Mission slot

To provide the Victim Cards to the Robot Asesino, Orlak inserts it into an open slot in the robot’s chest, which then illuminates, confirming that the instructions have been received.

There is, I must admit, a sort of lovely, morbid poetry to a cardiogram being inserted into a slot where the robot heart would be to give the robot instructions to end the beating of the human heart described in the cardiogram. And we don’t see a lot of poetry in sci-fi interface designs. So, props for that.

The illumination is a nice bit of feedback, but I think it could convey the information in more useful and cinemagenic ways.

In this new scenario…

  • Orlak has the robot pull back its coat
  • The chamfered slot is illuminated, signaling “card goes here.”
  • As Orlak inserts the target card, the slot light dims as the chest-cavity light brightens, signaling “I have the card.”
  • After a moment, the chest-cavity light turns blood red, signaling confirmation of the victim and the new dastardly mission.

When the robot returns to Orlak after completing a mission, the red light would dim as the slot light illuminates again, signaling that it is ready for its next mission.

These changes improve the interface by first drawing the user’s locus of attention exactly where it needs to go, and then distinguishing the internal system states as they happen. It would also work for the audience, who understands by association that red means danger.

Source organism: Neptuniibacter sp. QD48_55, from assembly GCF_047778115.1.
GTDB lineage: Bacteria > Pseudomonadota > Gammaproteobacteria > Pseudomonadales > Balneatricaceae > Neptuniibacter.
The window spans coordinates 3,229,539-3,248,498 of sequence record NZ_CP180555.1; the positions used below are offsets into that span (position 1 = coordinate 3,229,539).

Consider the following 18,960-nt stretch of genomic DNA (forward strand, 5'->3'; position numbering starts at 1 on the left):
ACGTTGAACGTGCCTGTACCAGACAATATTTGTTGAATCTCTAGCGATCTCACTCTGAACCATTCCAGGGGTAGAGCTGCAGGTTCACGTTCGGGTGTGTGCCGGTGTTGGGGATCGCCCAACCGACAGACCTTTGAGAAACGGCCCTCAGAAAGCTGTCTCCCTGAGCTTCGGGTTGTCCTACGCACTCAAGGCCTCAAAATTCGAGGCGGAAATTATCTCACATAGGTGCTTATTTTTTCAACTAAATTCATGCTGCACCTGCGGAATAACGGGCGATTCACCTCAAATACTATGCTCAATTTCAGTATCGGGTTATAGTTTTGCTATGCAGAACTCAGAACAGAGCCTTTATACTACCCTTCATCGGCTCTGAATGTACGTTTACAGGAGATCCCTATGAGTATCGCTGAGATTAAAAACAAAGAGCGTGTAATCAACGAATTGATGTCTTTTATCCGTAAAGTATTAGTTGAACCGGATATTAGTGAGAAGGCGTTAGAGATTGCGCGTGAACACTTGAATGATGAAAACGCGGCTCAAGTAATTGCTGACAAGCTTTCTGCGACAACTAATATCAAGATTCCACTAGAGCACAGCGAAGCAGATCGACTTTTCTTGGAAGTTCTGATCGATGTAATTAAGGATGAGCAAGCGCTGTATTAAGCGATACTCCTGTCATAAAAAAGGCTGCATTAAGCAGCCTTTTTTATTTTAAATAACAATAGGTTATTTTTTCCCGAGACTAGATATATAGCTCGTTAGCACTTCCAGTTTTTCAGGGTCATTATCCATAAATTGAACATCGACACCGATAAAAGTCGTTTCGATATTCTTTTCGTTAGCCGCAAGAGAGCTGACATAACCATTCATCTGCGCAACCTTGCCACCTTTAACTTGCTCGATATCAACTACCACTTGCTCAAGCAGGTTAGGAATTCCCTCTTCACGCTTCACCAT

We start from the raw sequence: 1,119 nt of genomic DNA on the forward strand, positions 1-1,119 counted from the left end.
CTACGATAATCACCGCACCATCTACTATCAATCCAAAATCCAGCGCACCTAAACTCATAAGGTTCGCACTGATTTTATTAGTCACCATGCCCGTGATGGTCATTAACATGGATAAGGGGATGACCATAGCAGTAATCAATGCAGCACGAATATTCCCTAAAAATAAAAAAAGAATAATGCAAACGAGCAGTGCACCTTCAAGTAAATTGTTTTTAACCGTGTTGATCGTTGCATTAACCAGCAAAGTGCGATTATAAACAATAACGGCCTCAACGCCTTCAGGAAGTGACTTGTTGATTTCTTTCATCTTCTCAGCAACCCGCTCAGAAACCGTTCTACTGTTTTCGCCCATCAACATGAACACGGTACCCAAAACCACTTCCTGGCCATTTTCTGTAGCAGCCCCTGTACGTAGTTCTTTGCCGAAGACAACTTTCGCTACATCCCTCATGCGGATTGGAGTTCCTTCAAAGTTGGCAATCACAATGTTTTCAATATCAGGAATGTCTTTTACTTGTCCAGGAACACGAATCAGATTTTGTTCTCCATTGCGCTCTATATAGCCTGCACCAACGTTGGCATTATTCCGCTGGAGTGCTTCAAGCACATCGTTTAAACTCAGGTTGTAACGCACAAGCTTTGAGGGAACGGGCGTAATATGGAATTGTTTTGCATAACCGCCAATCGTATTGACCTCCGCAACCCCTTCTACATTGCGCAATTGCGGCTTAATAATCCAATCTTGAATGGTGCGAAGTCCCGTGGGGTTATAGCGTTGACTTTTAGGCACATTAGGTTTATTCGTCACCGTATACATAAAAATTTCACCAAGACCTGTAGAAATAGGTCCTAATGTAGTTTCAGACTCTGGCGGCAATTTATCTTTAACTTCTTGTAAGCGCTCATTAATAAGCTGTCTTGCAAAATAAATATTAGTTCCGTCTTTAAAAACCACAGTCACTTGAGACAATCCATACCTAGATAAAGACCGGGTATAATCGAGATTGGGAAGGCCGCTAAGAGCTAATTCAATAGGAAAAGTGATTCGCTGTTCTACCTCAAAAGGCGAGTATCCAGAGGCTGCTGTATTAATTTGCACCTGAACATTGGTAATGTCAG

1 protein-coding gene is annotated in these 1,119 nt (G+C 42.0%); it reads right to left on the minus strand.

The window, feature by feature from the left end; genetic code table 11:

The shape of the slot is pretty good for its base usability. It has clear affordances with its placement, orientation, and metallic lining. There’s plenty of room to insert the target card. It might benefit from a fillet or chamfer for the slot, to help avoid accidentally crumpling the paper cards when they are aimed poorly.

In addition to the tactical questions of illumination and shape of the slot, I have a few strategic questions.

  • There is no authorization in evidence. Can just anyone specify a target? Why doesn’t Gaby use her luchadora powers to Spin-A-Roonie a target card with Orlak’s face on it and let the robot save the day? Maybe the robot has a whitelist of heartbeats, and would fight to resist anyone else, but that’s just me making stuff up.
  • Also I’m not sure why the card stays in the robot. That leaves a discoverable paper trail of its crimes, perfect for a Scooby to hand over to the federales. Maybe the robot has some incinerator or shredder inside? If not, it would be better from Orlak’s perspective to design it as an insert-and-hold slot, which would in turn require a redesign of the card to have some obvious spot to hold it, and a bump-in on the slot to make way for fingers. Then he could remove the incriminating evidence and destroy it himself and not worry whether the robot’s paper shredder was working or not.
  • Another problem is that, since the robot doesn’t talk, it would be difficult to find out who its current target is at any given time. Since anyone can supply a target, Orlak can’t just rely on his memory to be certain. If the card was going to stay inside, it would be better to have it displayed so it’s easy to check.
  • How would Orlak cancel a target?
  • It is unclear how Orlak specifies whether the target is to be kidnapped or killed even though some are kidnapped and some are killed.
  • It’s also unclear about how Orlak might rescind or change an order once given.